The house shape, size and interior division is based on excavated Neolithic houses at Catalhoyuk. However, the house replica is not a copy of any specific house from the site, it incorporates the elements from multiple houses. One major difference between the Neolithic houses excavated so far and the experimental house is that the latter has a regular door. The experimental house also has the roof entrance but for the majority of the future visitors to the experimental house a standard door was provided.

Mirjana Stevanovic who directs the house replica project hopes to learn more about construction techniques used at Catalhoyuk 9,000 years ago. She would also like to learn more about lifestyle inside a Neolithic house-everything from how people cooked in clay ovens to the kinds of paint they used on house walls.











What were they eating?

Çatalhöyük may have been one of the first places where people started growing food-not simply hunting and gathering for their meals.

Hackberries, chickpeas, chaff, lentils, acorns, wheat, pistachio are among those seeds and nuts they have found at Çatalhöyük.

People used plants for other things too. They built houses, made perfumes, dyes and colors out of plants. And unless you look for the little seeds, you are going to miss many of the clues that will help you understand what happened on an archaeological site.

Was this the first city?

9,000 years ago, this place was home to one of the world's largest settlements!

At a time when most of the world's people were nomadic hunter-gatherers, Çatalhöyük was a bustling town of as many as 10,000 people.

Mud brick houses were built close together more and more of them as the population grew. Eventually, the settlement became terraces of houses rising above one another. Over time, layers of debris from demolished houses accumulated. Erosion smoothed the ruins into a hill-like mound.

Why were the dead buried in the floor?

While people talk of the 'houses' of Çatalhöyük, they can equally be talked of as tombs. People lived their lives walking, eating, and sleeping on the bones of their dead ancestors.

Skeletons were buried in a fetal position, many under raised platforms, which the archaeologists believe were covered with reed mats and used as beds.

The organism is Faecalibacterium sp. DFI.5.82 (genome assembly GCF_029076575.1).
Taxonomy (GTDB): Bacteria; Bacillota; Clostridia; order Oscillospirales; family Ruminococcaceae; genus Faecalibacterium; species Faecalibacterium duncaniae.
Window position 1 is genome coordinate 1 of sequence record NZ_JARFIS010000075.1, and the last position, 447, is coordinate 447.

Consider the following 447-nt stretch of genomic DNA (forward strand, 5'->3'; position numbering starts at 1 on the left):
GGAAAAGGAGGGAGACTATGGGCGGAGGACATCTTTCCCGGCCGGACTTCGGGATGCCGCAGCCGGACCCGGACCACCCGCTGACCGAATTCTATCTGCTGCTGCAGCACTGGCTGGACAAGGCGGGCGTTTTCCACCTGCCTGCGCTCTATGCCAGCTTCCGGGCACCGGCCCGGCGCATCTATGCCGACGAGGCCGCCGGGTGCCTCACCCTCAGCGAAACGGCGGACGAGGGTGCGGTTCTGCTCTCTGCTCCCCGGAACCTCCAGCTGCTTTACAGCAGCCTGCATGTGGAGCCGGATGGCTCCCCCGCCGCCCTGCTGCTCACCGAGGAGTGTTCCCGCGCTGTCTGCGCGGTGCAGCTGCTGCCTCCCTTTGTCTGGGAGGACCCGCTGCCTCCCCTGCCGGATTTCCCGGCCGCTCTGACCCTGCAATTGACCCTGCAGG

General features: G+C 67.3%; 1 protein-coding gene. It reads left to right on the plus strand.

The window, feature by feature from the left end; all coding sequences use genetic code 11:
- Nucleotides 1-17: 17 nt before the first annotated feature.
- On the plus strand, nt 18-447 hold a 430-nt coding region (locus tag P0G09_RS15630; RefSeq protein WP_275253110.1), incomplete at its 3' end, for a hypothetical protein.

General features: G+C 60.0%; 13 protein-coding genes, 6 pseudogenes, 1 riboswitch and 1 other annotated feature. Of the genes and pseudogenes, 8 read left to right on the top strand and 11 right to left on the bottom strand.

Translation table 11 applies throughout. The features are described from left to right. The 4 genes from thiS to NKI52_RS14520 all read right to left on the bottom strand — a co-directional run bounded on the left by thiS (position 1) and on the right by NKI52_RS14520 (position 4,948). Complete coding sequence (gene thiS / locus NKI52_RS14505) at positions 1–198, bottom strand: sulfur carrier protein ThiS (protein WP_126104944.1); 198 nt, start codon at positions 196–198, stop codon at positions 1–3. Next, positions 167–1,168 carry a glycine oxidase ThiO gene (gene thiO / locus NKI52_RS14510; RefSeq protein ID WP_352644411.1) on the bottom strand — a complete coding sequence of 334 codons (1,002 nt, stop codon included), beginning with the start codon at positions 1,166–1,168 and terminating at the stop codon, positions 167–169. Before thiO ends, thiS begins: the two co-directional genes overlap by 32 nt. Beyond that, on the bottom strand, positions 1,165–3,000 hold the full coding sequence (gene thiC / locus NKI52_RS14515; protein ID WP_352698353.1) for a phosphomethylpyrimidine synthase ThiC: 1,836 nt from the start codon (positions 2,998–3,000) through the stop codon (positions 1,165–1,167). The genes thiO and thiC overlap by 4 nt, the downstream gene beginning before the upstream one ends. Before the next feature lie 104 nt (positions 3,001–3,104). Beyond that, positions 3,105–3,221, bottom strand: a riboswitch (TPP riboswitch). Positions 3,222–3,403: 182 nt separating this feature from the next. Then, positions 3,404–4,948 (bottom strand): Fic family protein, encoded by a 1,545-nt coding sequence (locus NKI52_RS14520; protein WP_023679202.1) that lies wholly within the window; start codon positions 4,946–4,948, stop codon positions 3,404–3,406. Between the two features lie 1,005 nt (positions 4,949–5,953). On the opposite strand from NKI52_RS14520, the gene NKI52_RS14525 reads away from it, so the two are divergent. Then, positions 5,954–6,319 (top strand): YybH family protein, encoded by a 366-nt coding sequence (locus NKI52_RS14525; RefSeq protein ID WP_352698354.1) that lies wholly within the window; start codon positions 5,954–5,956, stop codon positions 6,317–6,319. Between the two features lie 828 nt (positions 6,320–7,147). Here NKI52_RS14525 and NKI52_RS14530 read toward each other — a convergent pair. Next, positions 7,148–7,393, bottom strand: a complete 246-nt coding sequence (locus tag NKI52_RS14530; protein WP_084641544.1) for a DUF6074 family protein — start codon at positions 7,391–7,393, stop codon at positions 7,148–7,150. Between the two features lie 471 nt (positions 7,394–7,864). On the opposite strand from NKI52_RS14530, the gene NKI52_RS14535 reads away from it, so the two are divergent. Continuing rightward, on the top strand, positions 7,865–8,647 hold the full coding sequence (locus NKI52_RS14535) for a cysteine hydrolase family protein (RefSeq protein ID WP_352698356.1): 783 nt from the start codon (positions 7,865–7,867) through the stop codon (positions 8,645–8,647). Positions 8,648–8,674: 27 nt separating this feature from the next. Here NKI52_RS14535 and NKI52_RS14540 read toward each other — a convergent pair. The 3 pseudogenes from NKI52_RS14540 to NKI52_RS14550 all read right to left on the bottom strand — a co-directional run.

It is thought that staying close to one's dead was one of the main reasons why the city existed in the first place. At least the overgrown structure anyway. It is also seen that they would go under the floor after a couple of years and cut off some of the heads. Probably from important family members. Men and women heads were cut off about equally, alluding to a sexual equality. There were other clues to a sexually equal society as well.

Clay Balls

Those clay balls were found in vast quantities in many houses... hundreds of thousands probably on the mound. We're not really sure what they're used for. It is thought they might have something to do with cooking. Because they are found with ash deposits. Here you can see ash and charcoal which probably comes from fire. Some of them have strange markings in them ... it’s not known why ... they might have been used for counting ... they might be used for some kind of bartering system. There is also the possibility that they were used as weapons ... when people annoyed you, you just throw a ball at your neighbors - but we're not really sure about that one.



We found these things that we call clay balls. They're made of fired clay. They're about the same size as a baseball or a cricket ball. We don't think they were used for sport but it's quite a nice idea."
-Roddy Reagan, Archaeologist



Goddess Figurine

Today, some feminist and New Age Groups believe that all Stone Age cultures worshipped a great Mother Goddess. They point to this figurine as an important piece of evidence. Many archaeologists are not so sure.

"The famous seated 'Mother Goddess' was found in a grain bin-perhaps this has something to do with fertility, but we have no suggestion that grain bins were symbolically important. It is quite likely that the figurines and statuettes had a range of different functions. But for most of them it is difficult to argue for any special symbolic significance." Ian Hodder, Project Director